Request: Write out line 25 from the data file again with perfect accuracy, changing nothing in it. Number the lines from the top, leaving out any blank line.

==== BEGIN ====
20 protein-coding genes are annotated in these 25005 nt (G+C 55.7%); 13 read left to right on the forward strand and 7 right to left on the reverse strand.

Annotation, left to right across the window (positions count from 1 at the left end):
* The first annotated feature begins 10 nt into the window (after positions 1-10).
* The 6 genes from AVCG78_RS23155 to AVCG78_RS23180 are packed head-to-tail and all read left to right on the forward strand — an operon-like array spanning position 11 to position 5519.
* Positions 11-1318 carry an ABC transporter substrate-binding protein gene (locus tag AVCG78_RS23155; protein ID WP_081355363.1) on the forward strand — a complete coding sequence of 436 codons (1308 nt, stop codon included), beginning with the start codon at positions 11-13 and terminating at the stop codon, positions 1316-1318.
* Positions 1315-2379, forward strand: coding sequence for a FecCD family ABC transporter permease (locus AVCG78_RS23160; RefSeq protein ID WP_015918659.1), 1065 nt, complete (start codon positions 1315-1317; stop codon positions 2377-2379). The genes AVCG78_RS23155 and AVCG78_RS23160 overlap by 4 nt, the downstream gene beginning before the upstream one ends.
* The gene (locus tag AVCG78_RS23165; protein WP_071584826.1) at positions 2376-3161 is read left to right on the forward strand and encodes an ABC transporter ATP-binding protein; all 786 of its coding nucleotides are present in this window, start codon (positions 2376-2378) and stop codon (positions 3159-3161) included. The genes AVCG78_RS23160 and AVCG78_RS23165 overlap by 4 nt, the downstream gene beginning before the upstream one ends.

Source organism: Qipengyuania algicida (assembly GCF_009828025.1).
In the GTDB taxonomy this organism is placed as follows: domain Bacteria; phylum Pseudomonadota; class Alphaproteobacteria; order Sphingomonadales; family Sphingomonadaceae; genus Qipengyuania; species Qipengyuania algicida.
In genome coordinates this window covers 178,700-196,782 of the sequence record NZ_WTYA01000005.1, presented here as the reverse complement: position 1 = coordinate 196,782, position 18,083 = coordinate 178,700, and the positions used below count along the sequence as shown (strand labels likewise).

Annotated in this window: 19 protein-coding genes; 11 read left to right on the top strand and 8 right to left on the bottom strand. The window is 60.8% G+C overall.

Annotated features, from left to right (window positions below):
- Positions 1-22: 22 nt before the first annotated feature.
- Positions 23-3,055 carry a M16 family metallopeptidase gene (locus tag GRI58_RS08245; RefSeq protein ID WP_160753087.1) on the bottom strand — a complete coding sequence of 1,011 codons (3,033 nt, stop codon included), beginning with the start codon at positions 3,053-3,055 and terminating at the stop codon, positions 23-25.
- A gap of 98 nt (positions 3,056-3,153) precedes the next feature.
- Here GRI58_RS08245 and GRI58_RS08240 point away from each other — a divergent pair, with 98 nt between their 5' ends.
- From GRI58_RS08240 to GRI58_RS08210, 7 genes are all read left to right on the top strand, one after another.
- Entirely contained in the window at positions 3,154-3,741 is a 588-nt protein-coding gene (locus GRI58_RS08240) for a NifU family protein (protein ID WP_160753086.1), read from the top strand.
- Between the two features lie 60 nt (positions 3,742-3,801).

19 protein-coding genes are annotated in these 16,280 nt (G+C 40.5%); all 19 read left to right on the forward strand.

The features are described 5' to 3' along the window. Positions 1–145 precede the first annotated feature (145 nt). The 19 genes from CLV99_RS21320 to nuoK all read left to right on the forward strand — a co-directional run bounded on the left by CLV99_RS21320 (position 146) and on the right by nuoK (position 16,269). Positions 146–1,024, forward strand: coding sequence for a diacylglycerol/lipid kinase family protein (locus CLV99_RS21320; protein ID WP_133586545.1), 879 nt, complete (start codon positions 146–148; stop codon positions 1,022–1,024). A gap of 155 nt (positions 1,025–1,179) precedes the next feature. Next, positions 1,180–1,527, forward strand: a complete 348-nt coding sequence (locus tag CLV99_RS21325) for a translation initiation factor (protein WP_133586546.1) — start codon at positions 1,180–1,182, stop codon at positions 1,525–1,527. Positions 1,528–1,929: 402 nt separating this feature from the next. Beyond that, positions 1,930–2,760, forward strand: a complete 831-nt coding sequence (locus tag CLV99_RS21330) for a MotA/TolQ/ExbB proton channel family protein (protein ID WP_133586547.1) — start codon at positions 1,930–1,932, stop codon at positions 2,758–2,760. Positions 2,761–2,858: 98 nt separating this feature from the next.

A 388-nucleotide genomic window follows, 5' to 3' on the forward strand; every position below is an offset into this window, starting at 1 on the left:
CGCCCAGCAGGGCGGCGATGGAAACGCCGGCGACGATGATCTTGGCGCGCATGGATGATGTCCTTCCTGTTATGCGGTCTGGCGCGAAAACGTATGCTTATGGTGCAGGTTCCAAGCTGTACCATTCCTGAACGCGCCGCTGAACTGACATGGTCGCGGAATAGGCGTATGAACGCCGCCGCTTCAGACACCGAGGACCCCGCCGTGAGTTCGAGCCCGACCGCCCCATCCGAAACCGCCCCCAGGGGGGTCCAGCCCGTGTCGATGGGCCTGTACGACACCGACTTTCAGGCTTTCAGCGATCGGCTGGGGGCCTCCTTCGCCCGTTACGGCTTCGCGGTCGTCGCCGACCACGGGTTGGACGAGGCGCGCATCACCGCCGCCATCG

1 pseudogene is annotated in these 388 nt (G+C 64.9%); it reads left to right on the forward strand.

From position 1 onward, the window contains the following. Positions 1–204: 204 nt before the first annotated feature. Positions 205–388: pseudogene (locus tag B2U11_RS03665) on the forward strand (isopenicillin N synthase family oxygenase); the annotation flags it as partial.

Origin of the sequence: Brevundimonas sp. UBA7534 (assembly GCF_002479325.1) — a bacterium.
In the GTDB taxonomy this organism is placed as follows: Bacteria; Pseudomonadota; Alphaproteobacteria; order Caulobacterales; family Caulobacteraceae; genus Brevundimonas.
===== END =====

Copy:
From position 1 onward, the window contains the following. Positions 1–204: 204 nt before the first annotated feature. Positions 205–388: pseudogene (locus tag B2U11_RS03665) on the forward strand (isopenicillin N synthase family oxygenase); the annotation flags it as partial.